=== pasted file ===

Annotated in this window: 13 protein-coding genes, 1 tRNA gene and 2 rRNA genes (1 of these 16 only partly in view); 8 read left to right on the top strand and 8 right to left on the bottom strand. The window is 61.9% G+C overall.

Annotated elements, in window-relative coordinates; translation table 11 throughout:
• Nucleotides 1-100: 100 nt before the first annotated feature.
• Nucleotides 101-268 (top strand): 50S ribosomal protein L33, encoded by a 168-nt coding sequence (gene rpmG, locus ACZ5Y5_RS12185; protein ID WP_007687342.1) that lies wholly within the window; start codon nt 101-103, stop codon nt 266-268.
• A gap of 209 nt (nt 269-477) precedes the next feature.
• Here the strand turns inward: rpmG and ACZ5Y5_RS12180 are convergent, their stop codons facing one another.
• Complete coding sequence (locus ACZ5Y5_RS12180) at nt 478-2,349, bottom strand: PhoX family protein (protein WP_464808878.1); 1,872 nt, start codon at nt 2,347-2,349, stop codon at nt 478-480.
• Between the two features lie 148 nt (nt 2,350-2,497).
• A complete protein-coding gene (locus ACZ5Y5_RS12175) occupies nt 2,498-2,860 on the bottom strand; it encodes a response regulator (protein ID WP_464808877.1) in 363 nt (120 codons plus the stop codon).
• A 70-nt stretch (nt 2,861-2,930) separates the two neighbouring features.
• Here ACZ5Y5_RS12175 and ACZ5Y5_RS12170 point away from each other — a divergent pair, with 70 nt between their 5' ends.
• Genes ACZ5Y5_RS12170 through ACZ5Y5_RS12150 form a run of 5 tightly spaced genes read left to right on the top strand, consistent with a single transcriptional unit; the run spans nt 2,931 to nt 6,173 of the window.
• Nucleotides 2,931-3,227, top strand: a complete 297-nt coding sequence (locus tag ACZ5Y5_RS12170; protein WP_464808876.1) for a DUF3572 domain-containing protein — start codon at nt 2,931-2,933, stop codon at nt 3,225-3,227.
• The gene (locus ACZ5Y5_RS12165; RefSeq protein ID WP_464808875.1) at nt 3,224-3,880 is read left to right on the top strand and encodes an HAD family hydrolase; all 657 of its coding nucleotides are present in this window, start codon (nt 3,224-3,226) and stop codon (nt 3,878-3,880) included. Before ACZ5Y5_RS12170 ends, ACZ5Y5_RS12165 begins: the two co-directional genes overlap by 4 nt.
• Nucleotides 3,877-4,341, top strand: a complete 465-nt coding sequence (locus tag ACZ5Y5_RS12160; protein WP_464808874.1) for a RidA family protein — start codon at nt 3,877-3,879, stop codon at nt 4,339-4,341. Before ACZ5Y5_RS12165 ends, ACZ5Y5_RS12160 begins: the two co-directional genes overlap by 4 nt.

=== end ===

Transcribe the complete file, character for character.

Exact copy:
Annotated in this window: 13 protein-coding genes, 1 tRNA gene and 2 rRNA genes (1 of these 16 only partly in view); 8 read left to right on the top strand and 8 right to left on the bottom strand. The window is 61.9% G+C overall.

Annotated elements, in window-relative coordinates; translation table 11 throughout:
• Nucleotides 1-100: 100 nt before the first annotated feature.
• Nucleotides 101-268 (top strand): 50S ribosomal protein L33, encoded by a 168-nt coding sequence (gene rpmG, locus ACZ5Y5_RS12185; protein ID WP_007687342.1) that lies wholly within the window; start codon nt 101-103, stop codon nt 266-268.
• A gap of 209 nt (nt 269-477) precedes the next feature.
• Here the strand turns inward: rpmG and ACZ5Y5_RS12180 are convergent, their stop codons facing one another.
• Complete coding sequence (locus ACZ5Y5_RS12180) at nt 478-2,349, bottom strand: PhoX family protein (protein WP_464808878.1); 1,872 nt, start codon at nt 2,347-2,349, stop codon at nt 478-480.
• Between the two features lie 148 nt (nt 2,350-2,497).
• A complete protein-coding gene (locus ACZ5Y5_RS12175) occupies nt 2,498-2,860 on the bottom strand; it encodes a response regulator (protein ID WP_464808877.1) in 363 nt (120 codons plus the stop codon).
• A 70-nt stretch (nt 2,861-2,930) separates the two neighbouring features.
• Here ACZ5Y5_RS12175 and ACZ5Y5_RS12170 point away from each other — a divergent pair, with 70 nt between their 5' ends.
• Genes ACZ5Y5_RS12170 through ACZ5Y5_RS12150 form a run of 5 tightly spaced genes read left to right on the top strand, consistent with a single transcriptional unit; the run spans nt 2,931 to nt 6,173 of the window.
• Nucleotides 2,931-3,227, top strand: a complete 297-nt coding sequence (locus tag ACZ5Y5_RS12170; protein WP_464808876.1) for a DUF3572 domain-containing protein — start codon at nt 2,931-2,933, stop codon at nt 3,225-3,227.
• The gene (locus ACZ5Y5_RS12165; RefSeq protein ID WP_464808875.1) at nt 3,224-3,880 is read left to right on the top strand and encodes an HAD family hydrolase; all 657 of its coding nucleotides are present in this window, start codon (nt 3,224-3,226) and stop codon (nt 3,878-3,880) included. Before ACZ5Y5_RS12170 ends, ACZ5Y5_RS12165 begins: the two co-directional genes overlap by 4 nt.
• Nucleotides 3,877-4,341, top strand: a complete 465-nt coding sequence (locus tag ACZ5Y5_RS12160; protein WP_464808874.1) for a RidA family protein — start codon at nt 3,877-3,879, stop codon at nt 4,339-4,341. Before ACZ5Y5_RS12165 ends, ACZ5Y5_RS12160 begins: the two co-directional genes overlap by 4 nt.